Therefore, translators must familiarize themselves with the terminology and practices of the industry for which they are translating or interpreting as the responsibility for the consequences is also theirs. Even the mistranslation of a machinery manual could lead to financial losses or serious injury on a large scale. At the end of the day, sometimes “good enough” isn’t nearly good enough.  

3. The Boundaries of Artificial Intelligence 

The rise of artificial intelligence has led to an increase in machine translation tools. While these tools can expedite the translation process, using them without the guidance of a translation professional can result in numerous obvious and hidden errors. Having a language service provider behind the wheel is an easy way to get the best of both worlds without compromising on quality, accuracy, or speed. This is something that GORR puts into practice every day.  

Despite artificial intelligence’s advanced capabilities, it continues to lack the human touch necessary to accurately understand and convey context, cultural nuances, and linguistic subtleties. This influences precision on a massive level and opens the door to a wonderful collaboration between man and machine.  

4. Native Speakers and Their Language Skills 

Another misconception is that native speakers are the alpha and omega of their mother tongue and, while they may possess a great deal of experience with their language, they do not always possess strong language skills 

To reiterate, being a native speaker does not automatically imply proficiency in grammar, vocabulary, and writing skills – skills that are fundamental to translation services. Moreover, native speakers might not be aware of the changes and developments in their language if they have been living abroad for an extended period leaving their linguistic knowledge out of date. This is not only true of slang and pop culture, but of novelties in any field as it inevitably develops.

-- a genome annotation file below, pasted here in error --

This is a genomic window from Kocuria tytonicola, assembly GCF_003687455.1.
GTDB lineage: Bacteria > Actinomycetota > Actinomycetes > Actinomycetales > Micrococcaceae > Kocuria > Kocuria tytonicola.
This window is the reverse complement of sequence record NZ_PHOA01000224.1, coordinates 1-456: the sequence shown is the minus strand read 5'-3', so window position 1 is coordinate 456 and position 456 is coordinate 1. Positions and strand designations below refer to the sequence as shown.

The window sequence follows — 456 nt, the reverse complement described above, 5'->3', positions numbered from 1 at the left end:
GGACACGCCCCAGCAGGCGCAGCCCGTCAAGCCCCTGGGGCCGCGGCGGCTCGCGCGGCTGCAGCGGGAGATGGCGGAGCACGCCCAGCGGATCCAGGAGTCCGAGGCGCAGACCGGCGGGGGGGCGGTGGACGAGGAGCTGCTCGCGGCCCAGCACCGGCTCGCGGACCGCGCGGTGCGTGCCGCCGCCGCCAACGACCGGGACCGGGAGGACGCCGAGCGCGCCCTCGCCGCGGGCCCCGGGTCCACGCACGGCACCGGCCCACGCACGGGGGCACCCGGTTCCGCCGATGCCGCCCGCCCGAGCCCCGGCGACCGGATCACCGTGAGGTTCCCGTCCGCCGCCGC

5. The Importance of Professional Training

Perhaps most crucial of all, professional translators undergo rigorous training to refine their skills. They learn how to handle different types of texts and styles, ranging from legal documents to literary works. This training is what gives them their attention to detail and, perhaps more importantly, the experience to know when they don’t know something

They train to work under tight deadlines while maintaining a very high quality of work. This formal education and training distinguish them intensely from bilingual individuals through their industry expertise and strong command of (at least) two languages, their respective cultures, and novelties. It is this that makes the very real difference in the quality of a final product.  


To uphold the necessary standards of the profession, translators will continue to require a specific set of skills that the bilingual simply do not possess. Besides understanding the nuances of the languages they work with to accurately convey the intended meaning, they must also navigate the limitations of AI tools and the confusion they can cause.  

Therefore, being bilingual or multilingual is merely the first step on the path to becoming a translator. Be assured, it takes much more than that to take one’s knowledge from fluency to mastering the art and science of translation.